In a letter to the editors of the Times-Picayune this month, New Orleans resident Mona Castillo wrote that the key to decreasing crime is to make prison "less comfortable." She wrote, "At the present time, jails are more like hotels. Many prisoners live better there than they did on the outside."
This struck a nerve for a member of the Orleans Parish Prison Reform Coalition (OPPRC), who has a very difference experience of the Orleans Parish Prison. In submitting that member's letter to the editors of the Times-Picayune, the OPPRC wrote:
"We are requesting an exception to the Times-Picayune policy that in order to be considered for publication, letters must be signed. The member who wrote this letter has deep and legitimate fears that if her name were included, the relative who is in prison might experience retribution from the Sheriff or other prison staff. Given the attacks on those who spoke out at recent forums regarding prison conditions, we hope you will agree that this fear is very real and legitimate and make an exception to your otherwise understandable policy. We would appreciate a response from you regarding whether you are willing to waive your policy and consider publishing this letter."
The Times-Picayune did not publish that letter, and so we are publishing it here:
As someone with a relative in Orleans Parish Prison, I challenge Mona Castillo’s opinion that jails are more like hotels, where the living is enjoyable. For the last two years I have known OPP through a pre-trial detainee’s experiences, documented by our daily telephone calls, visits, and conversations with prison staff. Orleans Parish Prison is a cesspool. There is no air-conditioning and no heat, no maintenance is done on the buildings, showers are covered in mold. The only cleaning product available is bleach, which they use to scrub the walls in an effort to keep illness at bay.Rosana Cruz is Associate Director of VOTE (Voice Of The Ex-offender), and a member of the Orleans Parish Prison Reform Coalition. Previously Rosana worked with Safe Streets/Strong Communities and the National Immigration Law Center. Prior to joining NILC, she worked with SEIU1991 in Miami, after having been displaced from New Orleans by Katrina. Before the storm, Rosana worked for a diverse range of community organizations, including the Latin American Library, Hispanic Apostolate, the Lesbian and Gay Community Center of New Orleans, and People's Youth Freedom School. Rosana came to New Orleans through her work with the Southern Regional Office of Amnesty International in Atlanta.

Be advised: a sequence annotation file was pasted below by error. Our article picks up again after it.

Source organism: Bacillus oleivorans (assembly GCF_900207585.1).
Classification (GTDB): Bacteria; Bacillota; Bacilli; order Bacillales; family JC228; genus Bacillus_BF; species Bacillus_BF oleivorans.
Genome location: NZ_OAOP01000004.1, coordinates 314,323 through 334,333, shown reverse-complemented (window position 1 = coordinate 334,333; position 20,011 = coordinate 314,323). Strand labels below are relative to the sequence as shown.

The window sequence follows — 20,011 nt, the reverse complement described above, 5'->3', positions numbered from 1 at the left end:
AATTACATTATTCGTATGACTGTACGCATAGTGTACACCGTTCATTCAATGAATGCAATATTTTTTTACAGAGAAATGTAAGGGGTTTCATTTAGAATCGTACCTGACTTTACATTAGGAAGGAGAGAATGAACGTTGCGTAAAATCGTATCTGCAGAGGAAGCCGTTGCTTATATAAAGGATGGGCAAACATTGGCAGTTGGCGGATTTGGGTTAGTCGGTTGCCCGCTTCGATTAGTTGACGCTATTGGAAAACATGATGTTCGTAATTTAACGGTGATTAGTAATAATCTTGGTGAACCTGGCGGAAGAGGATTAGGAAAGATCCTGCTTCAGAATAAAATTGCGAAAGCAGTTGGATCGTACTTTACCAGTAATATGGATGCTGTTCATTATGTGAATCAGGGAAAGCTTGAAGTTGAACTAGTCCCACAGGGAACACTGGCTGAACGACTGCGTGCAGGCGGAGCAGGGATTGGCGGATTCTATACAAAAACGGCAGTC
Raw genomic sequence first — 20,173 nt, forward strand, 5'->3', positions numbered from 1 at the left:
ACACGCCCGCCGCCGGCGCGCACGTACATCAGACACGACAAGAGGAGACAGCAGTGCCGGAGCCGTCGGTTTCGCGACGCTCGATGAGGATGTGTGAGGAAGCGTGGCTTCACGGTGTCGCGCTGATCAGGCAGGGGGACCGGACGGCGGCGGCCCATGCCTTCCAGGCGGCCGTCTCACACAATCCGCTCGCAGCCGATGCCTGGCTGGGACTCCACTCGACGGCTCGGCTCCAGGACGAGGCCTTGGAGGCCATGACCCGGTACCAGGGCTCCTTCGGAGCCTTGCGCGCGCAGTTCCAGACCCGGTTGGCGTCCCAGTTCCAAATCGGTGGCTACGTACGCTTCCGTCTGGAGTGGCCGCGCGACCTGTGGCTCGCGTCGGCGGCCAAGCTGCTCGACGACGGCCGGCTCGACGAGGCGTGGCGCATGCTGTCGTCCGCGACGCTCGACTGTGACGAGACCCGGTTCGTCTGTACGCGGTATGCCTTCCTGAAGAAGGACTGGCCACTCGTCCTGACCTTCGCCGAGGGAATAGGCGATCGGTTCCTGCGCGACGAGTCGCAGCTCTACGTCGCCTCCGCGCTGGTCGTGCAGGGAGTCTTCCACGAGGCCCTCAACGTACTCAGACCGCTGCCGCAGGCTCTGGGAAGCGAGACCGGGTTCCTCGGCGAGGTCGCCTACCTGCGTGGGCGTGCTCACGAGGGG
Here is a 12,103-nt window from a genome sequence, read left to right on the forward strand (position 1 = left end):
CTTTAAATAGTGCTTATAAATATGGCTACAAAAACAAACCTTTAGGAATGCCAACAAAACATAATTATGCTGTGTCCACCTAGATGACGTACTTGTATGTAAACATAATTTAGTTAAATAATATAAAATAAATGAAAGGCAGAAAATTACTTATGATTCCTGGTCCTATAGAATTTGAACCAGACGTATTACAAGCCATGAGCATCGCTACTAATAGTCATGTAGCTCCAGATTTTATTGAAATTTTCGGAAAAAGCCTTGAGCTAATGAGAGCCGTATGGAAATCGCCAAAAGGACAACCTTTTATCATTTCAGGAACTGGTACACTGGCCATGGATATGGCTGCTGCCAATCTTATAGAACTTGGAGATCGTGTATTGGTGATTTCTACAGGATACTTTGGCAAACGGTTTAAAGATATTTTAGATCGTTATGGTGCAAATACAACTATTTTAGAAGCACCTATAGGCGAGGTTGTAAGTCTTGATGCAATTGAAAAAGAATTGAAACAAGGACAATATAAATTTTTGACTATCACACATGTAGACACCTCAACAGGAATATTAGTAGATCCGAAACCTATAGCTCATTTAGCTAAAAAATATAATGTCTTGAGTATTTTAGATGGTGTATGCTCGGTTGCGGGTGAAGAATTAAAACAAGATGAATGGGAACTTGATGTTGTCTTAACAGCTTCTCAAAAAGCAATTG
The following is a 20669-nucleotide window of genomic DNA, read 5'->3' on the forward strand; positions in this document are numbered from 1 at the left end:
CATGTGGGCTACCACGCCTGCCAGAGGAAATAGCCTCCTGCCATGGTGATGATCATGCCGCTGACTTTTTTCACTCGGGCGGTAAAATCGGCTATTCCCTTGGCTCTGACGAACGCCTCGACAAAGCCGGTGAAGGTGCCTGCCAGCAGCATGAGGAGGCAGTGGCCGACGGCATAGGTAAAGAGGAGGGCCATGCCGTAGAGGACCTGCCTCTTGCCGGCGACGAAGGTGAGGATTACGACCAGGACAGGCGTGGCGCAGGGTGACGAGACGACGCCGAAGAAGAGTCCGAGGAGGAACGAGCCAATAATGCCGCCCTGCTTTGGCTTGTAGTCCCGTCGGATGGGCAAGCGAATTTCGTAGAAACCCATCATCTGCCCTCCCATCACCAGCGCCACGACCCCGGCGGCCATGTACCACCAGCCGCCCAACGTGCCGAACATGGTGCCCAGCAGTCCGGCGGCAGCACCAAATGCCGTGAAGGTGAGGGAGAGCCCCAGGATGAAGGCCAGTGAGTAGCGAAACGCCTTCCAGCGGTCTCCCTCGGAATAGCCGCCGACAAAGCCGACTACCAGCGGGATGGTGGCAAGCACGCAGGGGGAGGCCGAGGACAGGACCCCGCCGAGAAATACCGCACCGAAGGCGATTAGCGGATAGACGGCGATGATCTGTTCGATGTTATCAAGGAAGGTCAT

Inmates are overcrowded and have very limited access to medical care. While they are supposed to be brought outside daily, they sometimes do not go in the yard for weeks or months at a time. In OPP, there are no cell phones, connubial visits, weight rooms, or other amenities. There are TVs, but they are shared, sometimes one for 40 or 50 men. Breakfast is served at 5:30 a.m., followed by dinner at 9:30 p.m. 'White' meat is left in the open for them to eat at risk to their health during the rest of the day. Cells are carpeted with roaches and rats.
Perhaps the largest problem is the lack of safety. OPP detainees go for 5, 6, 7 hours without seeing a guard. Being packed on each other like animals, treated like animals, and left unsupervised creates violence in the prison walls.
Ms. Castillo is correct about one thing – OPP does not foster a decrease in crime. On the contrary, the OPP environment breeds more crime. These inhumane conditions lead to both an increase in crime within the prison and without – spilling the internal violence back on to the streets when detainees are released. Even more unfortunate is the fact that many of these inmates have not yet been to trial, but are simply unable to make bail. Where is the presumption of innocence?